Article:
‘Alfred Nobel’s will, which set up guidelines for the prize, said it is to be awarded each year to whoever “shall have done the most or the best work for fraternity between nations, for the abolition or reduction of standing armies and for the holding and promotion of peace and congresses.”

In recent years, however, the committee has been criticized over several decisions — such as awarding the 2009 prize to U.S. President Barack Obama, whose administration has ramped up its drone program.

Some critics have accused committee members of letting domestic party politics influence their decisions, putting pressure on the decision-making body to help restore credibility to the prize by opening to a more diverse panel of judges. Suggestions have been made to include, for example, civil society figures or well-known international humanitarians on the committee.

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Does NATO’s Outgoing Head Have Kurdish Skeletons in His Closet?

teleSur reports:

NATO Secretary-General Anders Fogh Rasmussen speaks during a news conference in September, 2014. (Photo: Reuters)‘The secret story of how the outgoing head of the most powerful military alliance landed his job “has everything,” according to WikiLeaks founder Julian Assange.

“It has the Kurds. It has the destruction of an entire TV station. Corrupt deals between intelligence agencies and the judiciary. The corruption of a Scandinavian country, Denmark. And the head of that country, the prime minister, doing a corrupt deal to get his job,” Assange told teleSUR English in an exclusive interview.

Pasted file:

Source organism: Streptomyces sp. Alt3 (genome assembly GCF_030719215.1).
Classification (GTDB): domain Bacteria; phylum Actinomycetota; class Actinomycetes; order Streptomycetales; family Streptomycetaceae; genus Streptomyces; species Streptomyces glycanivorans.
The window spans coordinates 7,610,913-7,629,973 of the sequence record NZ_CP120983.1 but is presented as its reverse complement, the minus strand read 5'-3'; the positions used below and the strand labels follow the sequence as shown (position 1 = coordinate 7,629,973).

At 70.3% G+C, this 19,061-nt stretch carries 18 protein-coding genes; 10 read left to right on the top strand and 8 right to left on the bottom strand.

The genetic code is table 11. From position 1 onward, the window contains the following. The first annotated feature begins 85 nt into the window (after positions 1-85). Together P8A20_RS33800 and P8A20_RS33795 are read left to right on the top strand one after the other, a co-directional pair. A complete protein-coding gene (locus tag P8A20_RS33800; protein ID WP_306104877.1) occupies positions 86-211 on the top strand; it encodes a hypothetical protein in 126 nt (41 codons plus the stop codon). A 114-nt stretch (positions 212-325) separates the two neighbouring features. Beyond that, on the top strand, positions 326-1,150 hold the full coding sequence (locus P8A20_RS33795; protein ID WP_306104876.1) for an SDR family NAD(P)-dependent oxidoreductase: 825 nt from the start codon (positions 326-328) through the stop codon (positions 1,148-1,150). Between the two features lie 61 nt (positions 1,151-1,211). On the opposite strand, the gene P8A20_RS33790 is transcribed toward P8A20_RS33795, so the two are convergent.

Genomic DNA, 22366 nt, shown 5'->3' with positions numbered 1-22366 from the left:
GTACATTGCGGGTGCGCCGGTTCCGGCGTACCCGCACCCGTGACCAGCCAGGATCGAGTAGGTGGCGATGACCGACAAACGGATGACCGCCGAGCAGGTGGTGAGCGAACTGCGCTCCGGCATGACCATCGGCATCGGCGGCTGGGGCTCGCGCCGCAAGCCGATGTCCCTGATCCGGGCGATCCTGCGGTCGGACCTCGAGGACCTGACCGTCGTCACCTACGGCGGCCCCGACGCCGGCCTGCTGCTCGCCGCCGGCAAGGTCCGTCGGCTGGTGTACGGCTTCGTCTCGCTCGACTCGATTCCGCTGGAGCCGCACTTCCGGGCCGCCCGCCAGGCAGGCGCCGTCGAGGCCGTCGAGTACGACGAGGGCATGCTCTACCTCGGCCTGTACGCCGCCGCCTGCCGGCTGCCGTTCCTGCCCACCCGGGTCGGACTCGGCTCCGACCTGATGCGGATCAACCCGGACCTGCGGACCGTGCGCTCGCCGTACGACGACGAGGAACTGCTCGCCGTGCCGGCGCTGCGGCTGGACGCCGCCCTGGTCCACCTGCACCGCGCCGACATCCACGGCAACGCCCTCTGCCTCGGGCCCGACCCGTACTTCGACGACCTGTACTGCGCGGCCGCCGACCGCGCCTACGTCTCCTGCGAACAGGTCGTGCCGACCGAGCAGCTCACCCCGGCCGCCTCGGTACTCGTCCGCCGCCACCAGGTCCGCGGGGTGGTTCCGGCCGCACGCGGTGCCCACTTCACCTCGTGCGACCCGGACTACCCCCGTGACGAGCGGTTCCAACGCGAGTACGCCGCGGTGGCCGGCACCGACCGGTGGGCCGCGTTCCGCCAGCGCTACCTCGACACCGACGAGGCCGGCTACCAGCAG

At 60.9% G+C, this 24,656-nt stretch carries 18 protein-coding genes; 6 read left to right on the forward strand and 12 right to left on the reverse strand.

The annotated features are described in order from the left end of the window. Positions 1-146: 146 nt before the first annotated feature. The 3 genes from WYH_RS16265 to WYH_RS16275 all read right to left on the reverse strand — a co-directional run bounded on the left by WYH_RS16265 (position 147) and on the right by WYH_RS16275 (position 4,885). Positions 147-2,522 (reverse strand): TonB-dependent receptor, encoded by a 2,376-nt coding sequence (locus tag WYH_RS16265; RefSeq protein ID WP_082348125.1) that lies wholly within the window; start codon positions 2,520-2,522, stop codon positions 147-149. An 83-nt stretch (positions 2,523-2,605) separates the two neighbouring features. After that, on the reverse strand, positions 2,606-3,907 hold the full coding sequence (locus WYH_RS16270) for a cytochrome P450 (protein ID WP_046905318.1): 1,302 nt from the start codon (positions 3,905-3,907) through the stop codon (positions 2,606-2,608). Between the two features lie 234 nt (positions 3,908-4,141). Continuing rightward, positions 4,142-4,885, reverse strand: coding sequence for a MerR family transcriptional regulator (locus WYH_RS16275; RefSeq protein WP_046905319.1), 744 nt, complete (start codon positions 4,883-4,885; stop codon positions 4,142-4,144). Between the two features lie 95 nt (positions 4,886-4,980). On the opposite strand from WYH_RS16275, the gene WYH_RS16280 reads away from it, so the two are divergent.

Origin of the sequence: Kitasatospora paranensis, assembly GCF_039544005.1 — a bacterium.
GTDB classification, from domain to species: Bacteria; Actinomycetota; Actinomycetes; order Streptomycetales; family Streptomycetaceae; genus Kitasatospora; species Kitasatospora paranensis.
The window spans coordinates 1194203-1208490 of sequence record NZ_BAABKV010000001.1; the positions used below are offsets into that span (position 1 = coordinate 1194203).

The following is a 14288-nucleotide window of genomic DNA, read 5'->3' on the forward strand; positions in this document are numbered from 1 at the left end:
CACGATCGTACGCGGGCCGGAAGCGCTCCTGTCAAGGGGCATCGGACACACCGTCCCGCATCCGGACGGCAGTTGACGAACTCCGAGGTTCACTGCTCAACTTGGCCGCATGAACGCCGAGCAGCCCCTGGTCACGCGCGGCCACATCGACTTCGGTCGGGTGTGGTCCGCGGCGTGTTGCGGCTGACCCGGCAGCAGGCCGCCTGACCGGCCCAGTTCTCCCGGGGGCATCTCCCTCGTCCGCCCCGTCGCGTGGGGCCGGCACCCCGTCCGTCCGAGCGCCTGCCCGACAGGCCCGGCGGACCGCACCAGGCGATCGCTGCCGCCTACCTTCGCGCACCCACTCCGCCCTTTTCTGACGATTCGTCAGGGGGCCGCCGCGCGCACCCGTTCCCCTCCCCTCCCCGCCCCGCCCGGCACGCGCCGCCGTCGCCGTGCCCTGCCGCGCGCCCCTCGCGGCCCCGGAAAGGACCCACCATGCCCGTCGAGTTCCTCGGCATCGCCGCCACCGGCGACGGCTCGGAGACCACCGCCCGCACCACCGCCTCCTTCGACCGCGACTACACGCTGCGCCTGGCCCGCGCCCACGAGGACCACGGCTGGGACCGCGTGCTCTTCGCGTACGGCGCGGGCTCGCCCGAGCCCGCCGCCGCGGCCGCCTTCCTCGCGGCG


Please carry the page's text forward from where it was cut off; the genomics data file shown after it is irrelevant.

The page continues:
Continuing, Assange lamented the “whole thing, signed off, explicitly by Barack Obama.”

The story with “everything” is now a pending case before the European Court of Human Rights, but it begins two years ago, with the prosecution of a Kurdish language television station in Denmark.’

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99% of Sweden’s waste is now reused

Science Alert reports:

‘Swedes generally waste as much as people in other countries, around 461 kilograms per person each year – but only one percent of that is ending up in landfill, thanks to the country’s innovative “recycling” program. While the Scandinavian country focusses primarily on reducing waste and reusing and recycling items, it has an important extra step in the waste cycle – it burns half its rubbish to generate energy.

[…] However, it’s not a perfect solution – there is plenty of controversy surrounding the burning of garbage. Critics are concerned that the process is counteracting any positive affects by sending more toxins into the atmosphere. The WTE process produces filter ash and flue gas, both byproducts that contain dioxins, and environmental pollutant. But Sweden has heavily regulated their WTE plants to reduce emissions and according to the Swedish Environmental Protection Agency, the introduction of flue-glad cleaning has reduced airborne dioxins produced to “very small amounts”.’

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Finland and Sweden to strengthen ties with NATO

Associated Press reports:

Finland and Sweden plan to work more closely with Nato by signing a pact that allows assistance from alliance troops in the Nordic countries in emergency situations, officials said on Wednesday. The move comes as Nato prepares for a summit next week in Wales amid heightened tensions with Russia over the crisis in Ukraine. Finland shares a 1,300km (800-mile) border with Russia.